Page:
Once you have the mosquito line you can grow it in the lab. If you want the infected mosquitoes to have a good chance of breeding with enough wild mosquitoes in the area, you’ll need roughly one mosquito for every three to ten homes in a location. You can imagine how quickly these numbers add up.

“You have to raise hundreds of thousands of mosquitoes in the lab and then release them everywhere,” Ross told ScienceAlert. “These particular mosquitoes don’t really travel far alone.”

Ross works with these mosquitoes on a daily basis, monitoring the long-term effects and stability of Wolbachia on Australian mosquitoes. Part of this surveillance is feeding thousands of hungry mouths. Ross himself is the bait for this.

A photo of his arm covered in bites went viral in May after Ross fed 5,000 mosquitoes in a single day.

Record day of mosquito blood feeding today. ~ 5000 female mosquitoes fed and 16 ml of blood lost. pic.twitter.com/7OzeQ9rGl7

– Perran Ross (@MosWhisperer) May 7, 2020

“Sometimes it can sting a bit when they get you in the right place, but most of the time it’s just a slight irritation,” says Ross. “It absolutely itches later. As soon as I take my arm out, I have to resist the urge to scratch myself.”

Ross is likely to have a lot more mosquitos to feed on in the future. As it turns out, Wolbachia not only lowers the rates of dengue infection, it can also limit infections of other mosquito-borne diseases while reducing the lifespan of A. aegypti mosquitoes infected with it.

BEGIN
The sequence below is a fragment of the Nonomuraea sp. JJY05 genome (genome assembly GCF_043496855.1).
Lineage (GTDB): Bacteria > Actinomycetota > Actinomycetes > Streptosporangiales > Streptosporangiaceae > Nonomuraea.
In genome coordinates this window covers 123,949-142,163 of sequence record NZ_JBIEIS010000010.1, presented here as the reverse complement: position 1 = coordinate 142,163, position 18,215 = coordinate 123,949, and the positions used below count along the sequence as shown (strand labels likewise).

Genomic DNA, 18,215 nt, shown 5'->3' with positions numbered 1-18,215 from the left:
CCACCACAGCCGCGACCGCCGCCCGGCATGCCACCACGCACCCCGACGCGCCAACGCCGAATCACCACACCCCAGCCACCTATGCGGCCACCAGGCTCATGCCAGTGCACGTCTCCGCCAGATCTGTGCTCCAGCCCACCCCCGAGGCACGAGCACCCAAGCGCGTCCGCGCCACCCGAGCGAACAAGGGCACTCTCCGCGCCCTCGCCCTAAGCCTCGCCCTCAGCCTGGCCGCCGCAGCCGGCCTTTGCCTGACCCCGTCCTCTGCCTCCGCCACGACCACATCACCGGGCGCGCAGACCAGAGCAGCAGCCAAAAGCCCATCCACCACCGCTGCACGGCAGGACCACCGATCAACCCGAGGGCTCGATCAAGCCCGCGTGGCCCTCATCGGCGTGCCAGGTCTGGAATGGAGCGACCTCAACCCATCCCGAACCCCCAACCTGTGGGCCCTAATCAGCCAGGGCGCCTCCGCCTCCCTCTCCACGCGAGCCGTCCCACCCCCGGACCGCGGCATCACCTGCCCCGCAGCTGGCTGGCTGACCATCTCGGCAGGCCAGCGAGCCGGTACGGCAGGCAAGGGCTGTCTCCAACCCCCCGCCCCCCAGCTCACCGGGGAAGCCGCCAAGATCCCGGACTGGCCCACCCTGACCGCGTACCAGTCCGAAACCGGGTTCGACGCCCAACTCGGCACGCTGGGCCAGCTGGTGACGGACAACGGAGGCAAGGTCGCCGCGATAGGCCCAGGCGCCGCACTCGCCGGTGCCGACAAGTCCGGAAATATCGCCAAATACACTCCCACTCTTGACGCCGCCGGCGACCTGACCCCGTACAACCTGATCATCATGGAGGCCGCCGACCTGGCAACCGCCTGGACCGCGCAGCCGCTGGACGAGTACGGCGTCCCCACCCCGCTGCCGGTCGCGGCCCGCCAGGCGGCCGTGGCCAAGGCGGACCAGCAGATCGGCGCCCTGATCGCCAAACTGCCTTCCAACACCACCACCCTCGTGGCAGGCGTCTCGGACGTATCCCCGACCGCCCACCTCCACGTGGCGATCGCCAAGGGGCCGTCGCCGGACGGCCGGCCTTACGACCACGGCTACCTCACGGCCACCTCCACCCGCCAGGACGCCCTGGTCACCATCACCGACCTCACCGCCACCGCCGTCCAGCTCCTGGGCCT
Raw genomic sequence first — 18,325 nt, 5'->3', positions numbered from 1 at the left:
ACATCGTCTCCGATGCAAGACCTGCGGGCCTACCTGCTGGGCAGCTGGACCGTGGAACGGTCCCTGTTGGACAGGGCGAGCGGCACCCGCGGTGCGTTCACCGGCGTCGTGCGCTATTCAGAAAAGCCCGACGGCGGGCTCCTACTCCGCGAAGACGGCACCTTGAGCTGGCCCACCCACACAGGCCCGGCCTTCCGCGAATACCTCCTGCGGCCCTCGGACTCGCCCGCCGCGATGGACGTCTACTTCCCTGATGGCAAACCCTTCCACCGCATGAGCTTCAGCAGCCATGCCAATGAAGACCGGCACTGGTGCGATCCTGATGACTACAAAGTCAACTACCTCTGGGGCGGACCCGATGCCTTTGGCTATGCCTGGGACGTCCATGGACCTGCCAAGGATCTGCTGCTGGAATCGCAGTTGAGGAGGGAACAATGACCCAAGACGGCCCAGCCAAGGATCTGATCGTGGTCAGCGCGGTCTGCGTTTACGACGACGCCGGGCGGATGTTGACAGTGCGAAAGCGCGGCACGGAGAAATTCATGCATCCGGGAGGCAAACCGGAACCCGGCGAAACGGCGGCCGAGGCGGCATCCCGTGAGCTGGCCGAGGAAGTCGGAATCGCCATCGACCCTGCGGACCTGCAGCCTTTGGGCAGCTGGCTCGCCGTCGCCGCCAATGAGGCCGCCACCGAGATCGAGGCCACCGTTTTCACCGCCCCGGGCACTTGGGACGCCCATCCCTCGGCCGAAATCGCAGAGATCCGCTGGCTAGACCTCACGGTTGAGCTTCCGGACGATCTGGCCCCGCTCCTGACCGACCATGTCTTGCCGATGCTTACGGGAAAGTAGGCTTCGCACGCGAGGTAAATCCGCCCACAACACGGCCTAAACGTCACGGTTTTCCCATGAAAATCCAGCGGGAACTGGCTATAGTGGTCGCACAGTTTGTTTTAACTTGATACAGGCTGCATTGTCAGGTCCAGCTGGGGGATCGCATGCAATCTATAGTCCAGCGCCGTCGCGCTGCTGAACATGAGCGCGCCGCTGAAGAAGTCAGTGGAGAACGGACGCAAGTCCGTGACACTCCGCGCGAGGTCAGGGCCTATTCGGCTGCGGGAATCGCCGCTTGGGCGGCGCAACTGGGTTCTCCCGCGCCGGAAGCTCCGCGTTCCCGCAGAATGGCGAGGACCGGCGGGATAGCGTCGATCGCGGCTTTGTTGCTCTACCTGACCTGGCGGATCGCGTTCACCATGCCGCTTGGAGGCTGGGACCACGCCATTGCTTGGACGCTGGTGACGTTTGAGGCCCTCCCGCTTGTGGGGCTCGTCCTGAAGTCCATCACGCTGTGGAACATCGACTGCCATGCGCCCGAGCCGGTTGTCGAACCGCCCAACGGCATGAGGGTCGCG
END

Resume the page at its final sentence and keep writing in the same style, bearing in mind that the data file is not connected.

Because of this, Wolbachia-infected mosquitoes are also being released to other parts of the world, especially places where Zika, dengue, and chikungunya viruses pose serious health risks.

In 2019, scientists stated that they had completely eradicated mosquitoes on two Chinese islands by using a strain of Wolbachia in conjunction with a dose of radiation to sterilize the insects.

There is currently another release of Wolbachia-infected mosquitoes in Malaysia in the hopes of stopping the spread of Dengue, Zika and Chikungunya viruses.

“They released mosquitoes in Kuala Lumpur – dengue fever is endemic there,” explains Ross. “It’s reduced by 40 to 60 percent. That’s pretty extensive.”

Just last year, the Malaysian Ministry of Health expanded the program because of its success.

Until COVID-19 temporarily suspended the program, nonprofit groups like the World Mosquito Program were working to move more Wolbachia-infected mosquitoes to other virus-stricken areas around the world.

The World Mosquito Program is run by Monash University in Australia and has already released infected mosquitoes in 12 countries. However, it is a separate project that the University of Melbourne is not involved in, although both programs work with Wolbachia.

In relation to Ross’ research, the results suggest that Wolbachia appears to remain stable in a population. Even in places where COVID-19 affected the rollout of the program, the mosquitos that have already been released are likely to continue to be used.

Despite the ongoing challenges, Ross is optimistic about Wolbachia’s role in fighting dengue around the world.

“It gets expensive and requires a lot of community commitment and planning,” explains Ross.

“But I think it’s possible.”